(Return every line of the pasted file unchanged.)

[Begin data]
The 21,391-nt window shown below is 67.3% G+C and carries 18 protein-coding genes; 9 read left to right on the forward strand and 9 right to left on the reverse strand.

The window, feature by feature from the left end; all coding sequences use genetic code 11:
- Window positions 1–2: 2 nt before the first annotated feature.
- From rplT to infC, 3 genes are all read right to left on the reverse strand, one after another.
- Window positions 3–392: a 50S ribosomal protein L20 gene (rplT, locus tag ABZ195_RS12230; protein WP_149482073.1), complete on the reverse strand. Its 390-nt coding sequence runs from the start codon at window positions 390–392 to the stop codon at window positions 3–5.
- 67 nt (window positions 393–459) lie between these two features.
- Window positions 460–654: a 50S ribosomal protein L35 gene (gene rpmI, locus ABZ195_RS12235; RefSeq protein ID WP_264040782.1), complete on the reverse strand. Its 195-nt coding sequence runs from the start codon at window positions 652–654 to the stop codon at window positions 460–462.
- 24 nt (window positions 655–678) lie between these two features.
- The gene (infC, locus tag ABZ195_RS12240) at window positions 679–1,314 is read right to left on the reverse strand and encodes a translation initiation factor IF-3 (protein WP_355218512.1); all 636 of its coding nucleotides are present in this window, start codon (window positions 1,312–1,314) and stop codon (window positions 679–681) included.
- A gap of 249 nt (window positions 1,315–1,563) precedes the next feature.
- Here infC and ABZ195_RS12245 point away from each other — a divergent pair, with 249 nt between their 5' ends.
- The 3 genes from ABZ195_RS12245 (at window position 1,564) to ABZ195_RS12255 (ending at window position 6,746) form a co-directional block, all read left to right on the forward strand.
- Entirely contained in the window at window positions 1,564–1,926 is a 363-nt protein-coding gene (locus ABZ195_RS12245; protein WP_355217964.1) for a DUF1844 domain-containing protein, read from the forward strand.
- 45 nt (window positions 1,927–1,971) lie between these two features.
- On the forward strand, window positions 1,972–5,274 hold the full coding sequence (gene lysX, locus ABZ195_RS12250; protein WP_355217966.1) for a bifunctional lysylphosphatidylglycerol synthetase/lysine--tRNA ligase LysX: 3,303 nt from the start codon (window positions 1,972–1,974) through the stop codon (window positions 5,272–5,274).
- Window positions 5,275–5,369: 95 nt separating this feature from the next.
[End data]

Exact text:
The 21,391-nt window shown below is 67.3% G+C and carries 18 protein-coding genes; 9 read left to right on the forward strand and 9 right to left on the reverse strand.

The window, feature by feature from the left end; all coding sequences use genetic code 11:
- Window positions 1–2: 2 nt before the first annotated feature.
- From rplT to infC, 3 genes are all read right to left on the reverse strand, one after another.
- Window positions 3–392: a 50S ribosomal protein L20 gene (rplT, locus tag ABZ195_RS12230; protein WP_149482073.1), complete on the reverse strand. Its 390-nt coding sequence runs from the start codon at window positions 390–392 to the stop codon at window positions 3–5.
- 67 nt (window positions 393–459) lie between these two features.
- Window positions 460–654: a 50S ribosomal protein L35 gene (gene rpmI, locus ABZ195_RS12235; RefSeq protein ID WP_264040782.1), complete on the reverse strand. Its 195-nt coding sequence runs from the start codon at window positions 652–654 to the stop codon at window positions 460–462.
- 24 nt (window positions 655–678) lie between these two features.
- The gene (infC, locus tag ABZ195_RS12240) at window positions 679–1,314 is read right to left on the reverse strand and encodes a translation initiation factor IF-3 (protein WP_355218512.1); all 636 of its coding nucleotides are present in this window, start codon (window positions 1,312–1,314) and stop codon (window positions 679–681) included.
- A gap of 249 nt (window positions 1,315–1,563) precedes the next feature.
- Here infC and ABZ195_RS12245 point away from each other — a divergent pair, with 249 nt between their 5' ends.
- The 3 genes from ABZ195_RS12245 (at window position 1,564) to ABZ195_RS12255 (ending at window position 6,746) form a co-directional block, all read left to right on the forward strand.
- Entirely contained in the window at window positions 1,564–1,926 is a 363-nt protein-coding gene (locus ABZ195_RS12245; protein WP_355217964.1) for a DUF1844 domain-containing protein, read from the forward strand.
- 45 nt (window positions 1,927–1,971) lie between these two features.
- On the forward strand, window positions 1,972–5,274 hold the full coding sequence (gene lysX, locus ABZ195_RS12250; protein WP_355217966.1) for a bifunctional lysylphosphatidylglycerol synthetase/lysine--tRNA ligase LysX: 3,303 nt from the start codon (window positions 1,972–1,974) through the stop codon (window positions 5,272–5,274).
- Window positions 5,275–5,369: 95 nt separating this feature from the next.